Photo By Cheney Photo Advertising
Where the Setting Sun Meets the Golden Gate c 1927
Photo By Cheney Photo Advertising

The Bowles Home

 He signed a contract for the erection of a residence to cost  $31,000.  The Architect was L.B. Dutton. He engaged an expert landscaper. who designed the grounds of the estate in accordance with Bowles own plans.

Oakland Tribune March 1909
Photo c 1928 Cheney Photo Advertising
Photo By Cheney Photo Advertising

The home was built in the Italian Villa style with twenty-two rooms and a full basement.  It had six master bedrooms, dressing rooms, five bathrooms, three sleeping porches, a library, a drawing room and a conservatory .

Inside the home

Views of “The Pines”Estate by Gabriel Moulin, ca. 1927
https://oac.cdlib.org/findaid/ark:/13030/tf0k4006n4/

A Bedroom

Views of “The Pines”Estate by Gabriel Moulin, ca. 1927 https://oac.cdlib.org/findaid/ark:/13030/tf0k4006n4/

Gardens

The home was surrounded a veritable forest filed with quail and dotted with miniature lakes stocked with large rainbow trout and a well stocked bass pond. There was a Japanese Tea garden, with pools containing rare goldfish, golden carp and unusual aquatic plants. There was also a tennis court, a swimming pool, large garage, and a horse stable with a trotting park. 

Mr. Bowles purchased from all of the world, he bought the best. The Rhododendrons were especially lovely.

SF Chronicle July 28, 1913
Views of “The Pines”Estate by Gabriel Moulin, ca. 1927 https://oac.cdlib.org/findaid/ark:/13030/tf0k4006n4/

The swimming pool and bathhouse.

Views of “The Pines”Estate by Gabriel Moulin, ca. 1927 https://oac.cdlib.org/findaid/ark:/13030/tf0k4006n4/

A garden path

Photo By Cheney Photo Advertising
Claremont Pines was housing development built around 1927
Photo By Cheney Photo Advertising

Architecture & Engineer

In 1911 the home was featured in January issue of Architecture & Engineer of California Magazine.  It states the architect was L.B. Dutton.  Architecture & Engineer of California Jan 1911 pg. 204

Jan 1911 – Architecture & Engineer

High Society at The Pines

Many dances and social events were held at The Pines.

Oakland Tribune June 17, 1910

In 1912 the Bowles daughter Amy married Hiram Johnson Jr. the son of Governor Hiram W. Johnson. The wedding was held at The Pines

The extension grounds surrounding the Bowles mansion were transformed into a fairyland

Oakland Tribune May 30, 1912
Oakland Tribune May 30, 1912
Oakland Tribune Sep 20, 1923

Death of P.E. Bowles

On January 20,1926 Philip Bowles died at the age of 67.

Oakland Tribune Jan 21, 1926

Possible Park

The city of Oakland Park board was urged by Mayor Davie to purchase land and home for $700,000for a public playground or park.  That fell through.

Oakland Tribune Oct 15, 1926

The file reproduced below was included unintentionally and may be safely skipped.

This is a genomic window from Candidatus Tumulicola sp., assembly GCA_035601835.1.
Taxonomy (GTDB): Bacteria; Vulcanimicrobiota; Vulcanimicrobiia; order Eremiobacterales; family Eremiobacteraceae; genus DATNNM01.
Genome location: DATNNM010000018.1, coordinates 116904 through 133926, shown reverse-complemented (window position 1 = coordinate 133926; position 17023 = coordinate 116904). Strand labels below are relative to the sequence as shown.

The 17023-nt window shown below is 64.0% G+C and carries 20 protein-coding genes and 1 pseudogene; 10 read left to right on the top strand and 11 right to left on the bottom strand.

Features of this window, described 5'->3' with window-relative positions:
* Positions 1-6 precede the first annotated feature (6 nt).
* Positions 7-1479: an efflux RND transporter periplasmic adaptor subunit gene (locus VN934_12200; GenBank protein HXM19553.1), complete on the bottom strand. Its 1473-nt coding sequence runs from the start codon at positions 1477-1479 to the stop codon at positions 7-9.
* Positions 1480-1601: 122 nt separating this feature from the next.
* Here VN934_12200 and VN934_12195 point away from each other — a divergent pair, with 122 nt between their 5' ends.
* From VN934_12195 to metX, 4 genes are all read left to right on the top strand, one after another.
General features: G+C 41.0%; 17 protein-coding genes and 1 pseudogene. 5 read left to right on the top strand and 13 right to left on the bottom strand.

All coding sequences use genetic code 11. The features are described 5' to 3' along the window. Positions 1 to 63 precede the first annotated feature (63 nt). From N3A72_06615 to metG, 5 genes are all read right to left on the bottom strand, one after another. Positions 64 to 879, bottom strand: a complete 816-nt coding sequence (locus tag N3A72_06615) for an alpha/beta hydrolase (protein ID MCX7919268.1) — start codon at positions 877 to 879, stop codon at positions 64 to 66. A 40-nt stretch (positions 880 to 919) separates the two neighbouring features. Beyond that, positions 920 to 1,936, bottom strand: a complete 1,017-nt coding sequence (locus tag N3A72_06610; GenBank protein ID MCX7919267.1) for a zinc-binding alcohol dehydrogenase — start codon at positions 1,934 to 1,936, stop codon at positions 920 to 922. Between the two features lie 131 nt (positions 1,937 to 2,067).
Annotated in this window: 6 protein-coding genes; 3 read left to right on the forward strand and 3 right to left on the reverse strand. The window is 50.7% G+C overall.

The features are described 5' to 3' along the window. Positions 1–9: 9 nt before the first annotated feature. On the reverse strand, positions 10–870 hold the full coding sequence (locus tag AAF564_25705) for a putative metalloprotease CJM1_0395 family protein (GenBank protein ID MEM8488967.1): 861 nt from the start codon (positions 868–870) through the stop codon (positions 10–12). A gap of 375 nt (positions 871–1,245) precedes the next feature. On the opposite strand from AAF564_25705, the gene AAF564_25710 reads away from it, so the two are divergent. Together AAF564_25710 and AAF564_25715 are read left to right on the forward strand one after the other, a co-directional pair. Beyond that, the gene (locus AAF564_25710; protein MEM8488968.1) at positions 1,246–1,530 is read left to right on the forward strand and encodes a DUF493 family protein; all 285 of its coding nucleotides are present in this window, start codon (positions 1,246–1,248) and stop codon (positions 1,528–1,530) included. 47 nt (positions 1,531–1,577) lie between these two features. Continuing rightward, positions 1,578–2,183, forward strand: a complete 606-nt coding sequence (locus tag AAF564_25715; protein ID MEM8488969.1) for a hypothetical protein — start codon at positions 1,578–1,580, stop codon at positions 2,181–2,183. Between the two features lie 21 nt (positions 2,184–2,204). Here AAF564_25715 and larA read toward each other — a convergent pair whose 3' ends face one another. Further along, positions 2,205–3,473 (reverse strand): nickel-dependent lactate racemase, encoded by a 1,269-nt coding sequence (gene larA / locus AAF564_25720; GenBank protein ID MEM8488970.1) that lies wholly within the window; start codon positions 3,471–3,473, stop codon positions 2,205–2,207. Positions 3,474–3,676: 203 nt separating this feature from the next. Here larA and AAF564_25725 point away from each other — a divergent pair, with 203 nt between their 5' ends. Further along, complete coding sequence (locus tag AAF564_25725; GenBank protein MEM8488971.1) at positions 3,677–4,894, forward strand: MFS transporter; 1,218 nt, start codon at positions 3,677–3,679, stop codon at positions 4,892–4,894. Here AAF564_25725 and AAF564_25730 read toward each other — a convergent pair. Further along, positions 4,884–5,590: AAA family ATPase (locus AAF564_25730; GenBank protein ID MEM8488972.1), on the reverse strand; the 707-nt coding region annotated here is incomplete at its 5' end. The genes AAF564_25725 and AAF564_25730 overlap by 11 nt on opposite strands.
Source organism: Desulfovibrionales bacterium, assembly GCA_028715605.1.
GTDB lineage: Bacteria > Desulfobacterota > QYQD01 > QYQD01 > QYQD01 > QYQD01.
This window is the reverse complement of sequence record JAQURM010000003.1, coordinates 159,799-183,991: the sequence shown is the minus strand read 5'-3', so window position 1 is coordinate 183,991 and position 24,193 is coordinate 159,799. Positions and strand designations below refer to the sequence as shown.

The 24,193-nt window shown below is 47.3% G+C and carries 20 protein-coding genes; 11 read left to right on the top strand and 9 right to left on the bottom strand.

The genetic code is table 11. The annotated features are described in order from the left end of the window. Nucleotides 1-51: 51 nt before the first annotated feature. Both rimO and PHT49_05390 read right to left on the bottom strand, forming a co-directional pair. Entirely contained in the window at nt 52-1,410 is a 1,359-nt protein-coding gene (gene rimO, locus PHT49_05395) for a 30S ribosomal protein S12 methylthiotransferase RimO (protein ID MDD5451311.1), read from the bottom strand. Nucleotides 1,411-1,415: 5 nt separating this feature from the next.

Claremont Pines

In  May of 1927, a year after Philip Bowles died,  Mrs. Bowles sold the entire estate to a group of men from southern California and they hired the York Company, Inc. of Oakland to handle to development and the sales.

The York company subdivided the land and called it Claremont Pines.  The name Claremont Pines came from the nearby district called Claremont and the name of the Bowles Estate .

Claremont Pines Placed on the Market

New Owner

In about 1927 or 1928  Andrew Williams of the Andrew Williams Store, local grocery chain purchase the home which was located at No. 2 Bowling Drive.    

Oakland Tribune Feb 26, 1928

After spending two years remodeling and adding new furniture including expensive Persian rugs, Williams put the home up for sale in 1932

Ad for No. 2 Bowling Drive 1931
Oakland Tribune Sept 05, 1932

Bowles Hall – UC Berkeley

In 1928 in memory of her husband Mrs Bowles donated $250,000 to the University of California to be used to build a dormitory for men, appropriately and completely furnished, on or near the University campus, in Berkeley. The dormitory is known as Bowles Hall.

The Wrecking Ball

In 1938 the main house was destroyed by the wrecking and sold off piece by piece. A sad ending to a home that was just 28 years old.

Oakland Tribune Fev 1938

Caretaker House

The was a caretaker house located at front gates of estate. It stood at the portal through the high metal-spiked fence around the estate. The five room bungalow which formally served as the guardian of the estate was used as the tract office from 1928- 1948.

It was at this little cottage where the street car once stopped.

In 1948 the cottage was sold to Charles Ray Jr. of 1028 85th Avenue and he will be placing it on lot next to his.

More on The Pines:

Photographs

The End

Posted in East Oakland, Home Building, Model/Display Homes

Melrose Highlands- Part 2

Oakland Tribune

In 1935 Phil Heraty a local real estate agent and developer took over the sales of Melrose Highlands.

Colonial Village – 1935

A type of English brick was used on the exterior of a few houses built in 1935.

Oakland Tribune June 19357773 Greenly Drive
Oakland Tribune July 1935
Oakland Tribune July 19357765 Greenly Drive
Oakland Tribune July 7, 1935

Both the houses are on Greenly Drive, they are side by side at 7765 and 7775.